In his presentation on ‘Using AI in legal document workflows’, Caspar delved deeper into practical applications, showing how to use AI to automate legal document workflows through real-world examples. He also discussed the risks and challenges in adopting AI compared with traditional software in the context of legal practice. For example, users must view AI outputs as ‘guidance’ or a starting point, rather than the definitive answers we expect from traditional software. It’s also essential to implement AI review practices that account for the downside consequences if specific ‘guidance’ turns out to be incorrect.

Allens CIO, Bill Tanner, presented a case study on how the firm deployed a custom Large Language Model (LLM) via Microsoft Azure, demonstrating how custom solutions can be implemented even without a dedicated AI team.

After learning how to select and apply AI solutions in specific scenarios, the Morae-sponsored breakfast provided a framework for evaluating AI use cases at various stages of implementation, encouraging attendees to think critically about what is important for their specific needs. As part of the discussions, some firms shared how they’d improved billing processes with AI technology, while many firms said there was still an overwhelming need for contract review automation across many practice areas.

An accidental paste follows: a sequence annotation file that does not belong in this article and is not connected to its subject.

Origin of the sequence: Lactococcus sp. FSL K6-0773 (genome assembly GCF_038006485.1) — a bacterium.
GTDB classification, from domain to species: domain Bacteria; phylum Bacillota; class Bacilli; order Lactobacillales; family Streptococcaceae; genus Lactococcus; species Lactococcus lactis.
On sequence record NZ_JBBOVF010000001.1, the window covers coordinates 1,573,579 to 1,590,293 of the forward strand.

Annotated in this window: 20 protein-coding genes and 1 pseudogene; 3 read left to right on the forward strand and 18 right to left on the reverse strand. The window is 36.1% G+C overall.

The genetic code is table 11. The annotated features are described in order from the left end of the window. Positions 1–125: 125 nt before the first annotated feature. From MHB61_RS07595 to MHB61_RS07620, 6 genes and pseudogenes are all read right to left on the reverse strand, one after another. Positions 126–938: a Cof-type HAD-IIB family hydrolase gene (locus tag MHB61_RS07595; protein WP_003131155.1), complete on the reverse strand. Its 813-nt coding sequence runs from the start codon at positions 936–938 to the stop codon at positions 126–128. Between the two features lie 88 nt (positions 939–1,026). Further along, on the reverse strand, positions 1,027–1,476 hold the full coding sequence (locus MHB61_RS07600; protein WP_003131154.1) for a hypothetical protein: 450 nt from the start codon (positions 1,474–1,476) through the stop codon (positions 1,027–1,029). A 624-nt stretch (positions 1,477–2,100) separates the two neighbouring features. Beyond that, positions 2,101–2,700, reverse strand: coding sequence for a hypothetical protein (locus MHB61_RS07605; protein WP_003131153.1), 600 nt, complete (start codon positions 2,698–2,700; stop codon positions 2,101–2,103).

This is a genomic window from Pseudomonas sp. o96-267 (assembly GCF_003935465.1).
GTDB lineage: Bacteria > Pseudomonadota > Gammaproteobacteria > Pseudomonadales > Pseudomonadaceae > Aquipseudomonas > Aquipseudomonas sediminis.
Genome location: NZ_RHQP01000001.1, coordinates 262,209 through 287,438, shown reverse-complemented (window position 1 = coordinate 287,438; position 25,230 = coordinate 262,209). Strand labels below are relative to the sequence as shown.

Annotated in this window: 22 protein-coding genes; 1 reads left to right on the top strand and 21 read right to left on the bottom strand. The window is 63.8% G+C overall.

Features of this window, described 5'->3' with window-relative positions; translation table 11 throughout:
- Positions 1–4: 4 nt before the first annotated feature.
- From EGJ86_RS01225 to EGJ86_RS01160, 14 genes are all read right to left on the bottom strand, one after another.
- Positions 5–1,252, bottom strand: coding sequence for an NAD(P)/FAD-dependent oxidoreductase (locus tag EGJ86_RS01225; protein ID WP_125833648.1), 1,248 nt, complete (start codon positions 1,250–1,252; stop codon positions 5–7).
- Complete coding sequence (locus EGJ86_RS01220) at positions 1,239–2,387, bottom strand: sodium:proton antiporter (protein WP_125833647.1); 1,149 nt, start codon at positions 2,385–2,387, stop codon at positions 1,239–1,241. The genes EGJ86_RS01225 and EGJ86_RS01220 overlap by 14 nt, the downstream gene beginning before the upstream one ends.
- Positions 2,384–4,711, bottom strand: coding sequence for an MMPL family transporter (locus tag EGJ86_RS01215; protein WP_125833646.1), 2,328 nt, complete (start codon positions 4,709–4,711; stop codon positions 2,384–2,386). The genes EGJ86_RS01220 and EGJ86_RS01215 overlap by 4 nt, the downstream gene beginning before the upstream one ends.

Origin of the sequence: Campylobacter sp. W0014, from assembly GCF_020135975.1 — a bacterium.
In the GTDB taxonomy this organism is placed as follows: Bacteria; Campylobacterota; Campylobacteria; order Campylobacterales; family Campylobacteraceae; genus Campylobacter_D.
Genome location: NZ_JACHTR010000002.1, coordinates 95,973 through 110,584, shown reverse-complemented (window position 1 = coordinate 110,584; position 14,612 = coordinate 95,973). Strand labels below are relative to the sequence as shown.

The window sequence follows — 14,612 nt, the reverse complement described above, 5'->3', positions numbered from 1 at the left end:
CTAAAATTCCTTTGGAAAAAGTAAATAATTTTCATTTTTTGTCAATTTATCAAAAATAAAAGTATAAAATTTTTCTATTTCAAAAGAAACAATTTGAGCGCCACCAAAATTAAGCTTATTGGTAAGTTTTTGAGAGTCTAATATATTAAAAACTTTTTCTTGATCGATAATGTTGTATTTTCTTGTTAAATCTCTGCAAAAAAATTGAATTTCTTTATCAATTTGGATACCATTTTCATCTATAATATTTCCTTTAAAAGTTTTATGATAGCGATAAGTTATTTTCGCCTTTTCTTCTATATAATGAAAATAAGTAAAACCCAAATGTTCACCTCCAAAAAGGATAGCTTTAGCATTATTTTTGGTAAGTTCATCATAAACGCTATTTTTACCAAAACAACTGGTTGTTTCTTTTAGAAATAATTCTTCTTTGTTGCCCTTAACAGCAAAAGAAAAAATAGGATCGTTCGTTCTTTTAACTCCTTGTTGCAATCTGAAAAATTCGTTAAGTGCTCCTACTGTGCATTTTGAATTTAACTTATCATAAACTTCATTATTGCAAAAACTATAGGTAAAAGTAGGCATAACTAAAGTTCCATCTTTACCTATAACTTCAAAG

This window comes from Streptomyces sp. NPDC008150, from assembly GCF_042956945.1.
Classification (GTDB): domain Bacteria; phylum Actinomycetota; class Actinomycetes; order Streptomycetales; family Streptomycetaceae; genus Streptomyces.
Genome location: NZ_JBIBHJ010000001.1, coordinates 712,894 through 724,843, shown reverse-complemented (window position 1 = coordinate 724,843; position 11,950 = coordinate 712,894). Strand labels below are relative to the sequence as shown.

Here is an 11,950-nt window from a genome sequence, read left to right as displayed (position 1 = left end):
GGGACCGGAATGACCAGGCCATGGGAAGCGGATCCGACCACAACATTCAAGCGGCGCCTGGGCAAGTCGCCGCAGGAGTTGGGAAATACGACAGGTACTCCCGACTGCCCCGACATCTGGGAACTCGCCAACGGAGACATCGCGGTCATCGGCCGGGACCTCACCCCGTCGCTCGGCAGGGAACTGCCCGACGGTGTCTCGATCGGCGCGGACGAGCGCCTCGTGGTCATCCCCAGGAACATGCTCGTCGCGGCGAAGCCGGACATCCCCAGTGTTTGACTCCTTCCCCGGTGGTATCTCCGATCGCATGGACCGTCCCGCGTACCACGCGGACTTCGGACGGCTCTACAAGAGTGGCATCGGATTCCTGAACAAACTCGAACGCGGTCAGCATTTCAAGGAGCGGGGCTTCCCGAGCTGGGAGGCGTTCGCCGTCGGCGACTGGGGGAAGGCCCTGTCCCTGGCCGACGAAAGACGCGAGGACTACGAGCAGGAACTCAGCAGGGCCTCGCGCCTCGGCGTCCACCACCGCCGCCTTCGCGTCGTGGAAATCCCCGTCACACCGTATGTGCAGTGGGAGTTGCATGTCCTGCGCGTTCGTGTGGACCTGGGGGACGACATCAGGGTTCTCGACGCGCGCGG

Fostering human strengths

As Nick Abrahams outlined, you can’t have AI without people. The sessions around AI adoption were balanced with discussions on the critical human element of legal practice and the importance of human connection.

Using empathy to ask better questions